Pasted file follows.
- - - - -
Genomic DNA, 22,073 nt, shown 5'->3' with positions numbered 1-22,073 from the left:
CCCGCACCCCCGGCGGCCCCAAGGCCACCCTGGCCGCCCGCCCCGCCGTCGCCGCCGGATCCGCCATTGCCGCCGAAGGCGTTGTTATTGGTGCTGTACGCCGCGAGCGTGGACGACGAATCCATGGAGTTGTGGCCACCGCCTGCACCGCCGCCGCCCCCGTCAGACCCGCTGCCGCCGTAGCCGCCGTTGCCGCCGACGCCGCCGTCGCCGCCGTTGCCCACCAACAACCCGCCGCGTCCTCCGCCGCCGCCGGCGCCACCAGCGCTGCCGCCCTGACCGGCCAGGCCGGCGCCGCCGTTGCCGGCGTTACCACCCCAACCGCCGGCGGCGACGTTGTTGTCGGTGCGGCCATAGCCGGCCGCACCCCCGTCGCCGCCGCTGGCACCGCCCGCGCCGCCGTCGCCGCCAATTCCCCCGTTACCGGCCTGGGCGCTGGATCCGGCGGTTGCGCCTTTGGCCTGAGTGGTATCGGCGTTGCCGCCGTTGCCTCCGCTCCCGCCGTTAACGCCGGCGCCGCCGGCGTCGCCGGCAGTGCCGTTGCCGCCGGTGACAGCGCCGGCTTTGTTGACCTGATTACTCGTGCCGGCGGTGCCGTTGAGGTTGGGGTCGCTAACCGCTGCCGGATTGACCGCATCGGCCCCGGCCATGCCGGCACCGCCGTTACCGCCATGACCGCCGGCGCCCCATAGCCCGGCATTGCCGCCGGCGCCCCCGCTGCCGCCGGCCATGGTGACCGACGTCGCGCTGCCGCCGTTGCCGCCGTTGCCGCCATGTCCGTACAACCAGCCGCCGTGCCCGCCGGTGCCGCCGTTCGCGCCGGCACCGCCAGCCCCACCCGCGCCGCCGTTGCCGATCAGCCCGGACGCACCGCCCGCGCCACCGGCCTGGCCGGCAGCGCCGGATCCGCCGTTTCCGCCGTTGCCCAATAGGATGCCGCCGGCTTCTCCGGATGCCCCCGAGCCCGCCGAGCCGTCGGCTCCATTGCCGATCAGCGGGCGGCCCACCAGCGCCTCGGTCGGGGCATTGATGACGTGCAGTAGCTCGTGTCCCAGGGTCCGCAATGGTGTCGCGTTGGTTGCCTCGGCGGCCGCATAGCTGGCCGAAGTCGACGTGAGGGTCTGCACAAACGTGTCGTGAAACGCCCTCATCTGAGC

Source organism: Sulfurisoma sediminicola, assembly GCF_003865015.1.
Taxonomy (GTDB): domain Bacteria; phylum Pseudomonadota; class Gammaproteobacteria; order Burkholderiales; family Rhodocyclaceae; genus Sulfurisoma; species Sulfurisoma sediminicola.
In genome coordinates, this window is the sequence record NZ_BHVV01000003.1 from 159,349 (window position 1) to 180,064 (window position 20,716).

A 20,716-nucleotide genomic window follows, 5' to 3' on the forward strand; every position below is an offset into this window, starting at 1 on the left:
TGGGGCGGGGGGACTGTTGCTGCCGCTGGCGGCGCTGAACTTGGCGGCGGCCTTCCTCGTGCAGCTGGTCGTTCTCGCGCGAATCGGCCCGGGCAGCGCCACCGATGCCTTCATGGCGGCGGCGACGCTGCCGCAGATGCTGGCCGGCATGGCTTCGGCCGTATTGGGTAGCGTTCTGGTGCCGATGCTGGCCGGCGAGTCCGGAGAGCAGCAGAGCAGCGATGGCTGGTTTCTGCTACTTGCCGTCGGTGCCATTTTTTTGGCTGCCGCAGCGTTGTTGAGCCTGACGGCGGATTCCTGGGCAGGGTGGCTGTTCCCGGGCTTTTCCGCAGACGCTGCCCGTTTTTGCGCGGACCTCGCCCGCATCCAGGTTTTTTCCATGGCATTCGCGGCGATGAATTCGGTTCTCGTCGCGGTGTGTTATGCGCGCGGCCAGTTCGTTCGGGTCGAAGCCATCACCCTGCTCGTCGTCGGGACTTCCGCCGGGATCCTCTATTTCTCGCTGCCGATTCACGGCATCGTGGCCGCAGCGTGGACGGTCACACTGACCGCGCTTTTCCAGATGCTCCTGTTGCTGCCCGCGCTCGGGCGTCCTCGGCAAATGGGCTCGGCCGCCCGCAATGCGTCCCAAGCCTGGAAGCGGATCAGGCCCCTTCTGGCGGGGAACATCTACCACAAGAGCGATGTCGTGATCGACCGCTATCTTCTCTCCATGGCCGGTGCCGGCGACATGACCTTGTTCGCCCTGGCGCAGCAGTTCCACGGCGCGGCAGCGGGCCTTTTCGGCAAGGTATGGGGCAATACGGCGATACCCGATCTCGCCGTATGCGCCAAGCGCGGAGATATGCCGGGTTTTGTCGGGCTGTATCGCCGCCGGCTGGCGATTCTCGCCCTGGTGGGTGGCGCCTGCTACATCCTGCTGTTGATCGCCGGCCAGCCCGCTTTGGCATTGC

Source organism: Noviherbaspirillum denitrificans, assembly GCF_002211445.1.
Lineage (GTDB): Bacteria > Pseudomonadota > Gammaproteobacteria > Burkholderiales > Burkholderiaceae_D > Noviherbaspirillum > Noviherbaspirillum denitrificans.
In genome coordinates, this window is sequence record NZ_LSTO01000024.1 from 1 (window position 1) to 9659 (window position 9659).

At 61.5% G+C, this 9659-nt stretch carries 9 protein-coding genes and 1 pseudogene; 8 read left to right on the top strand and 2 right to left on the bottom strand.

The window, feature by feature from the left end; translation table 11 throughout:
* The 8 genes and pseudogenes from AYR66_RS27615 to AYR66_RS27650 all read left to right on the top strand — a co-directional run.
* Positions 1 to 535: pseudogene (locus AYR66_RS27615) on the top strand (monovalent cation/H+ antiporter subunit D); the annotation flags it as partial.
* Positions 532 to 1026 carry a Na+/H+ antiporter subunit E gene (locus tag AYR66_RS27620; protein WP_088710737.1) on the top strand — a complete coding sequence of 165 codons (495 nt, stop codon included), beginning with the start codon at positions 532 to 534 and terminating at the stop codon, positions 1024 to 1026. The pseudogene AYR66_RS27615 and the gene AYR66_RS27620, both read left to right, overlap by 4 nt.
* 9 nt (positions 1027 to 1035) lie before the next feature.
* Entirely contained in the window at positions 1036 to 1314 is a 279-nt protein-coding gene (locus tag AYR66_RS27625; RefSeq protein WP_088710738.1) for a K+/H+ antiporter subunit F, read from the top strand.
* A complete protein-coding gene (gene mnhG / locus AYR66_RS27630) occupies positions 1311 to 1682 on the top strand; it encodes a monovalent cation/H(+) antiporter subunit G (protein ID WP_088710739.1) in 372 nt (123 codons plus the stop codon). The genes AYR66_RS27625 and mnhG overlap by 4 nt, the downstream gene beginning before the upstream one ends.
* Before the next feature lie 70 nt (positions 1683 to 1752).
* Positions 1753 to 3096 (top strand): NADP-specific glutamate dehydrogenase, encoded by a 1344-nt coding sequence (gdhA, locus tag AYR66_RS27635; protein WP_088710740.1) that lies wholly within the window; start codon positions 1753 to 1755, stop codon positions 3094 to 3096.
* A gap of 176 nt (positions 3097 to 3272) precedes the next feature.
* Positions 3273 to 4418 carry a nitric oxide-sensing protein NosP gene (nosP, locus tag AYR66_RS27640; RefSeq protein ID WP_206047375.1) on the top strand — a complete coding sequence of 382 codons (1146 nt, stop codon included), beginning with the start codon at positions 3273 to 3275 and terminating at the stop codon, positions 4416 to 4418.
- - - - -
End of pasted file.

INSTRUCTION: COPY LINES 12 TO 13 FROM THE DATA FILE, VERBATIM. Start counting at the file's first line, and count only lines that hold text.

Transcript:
The window, feature by feature from the left end; translation table 11 throughout:
* The 8 genes and pseudogenes from AYR66_RS27615 to AYR66_RS27650 all read left to right on the top strand — a co-directional run.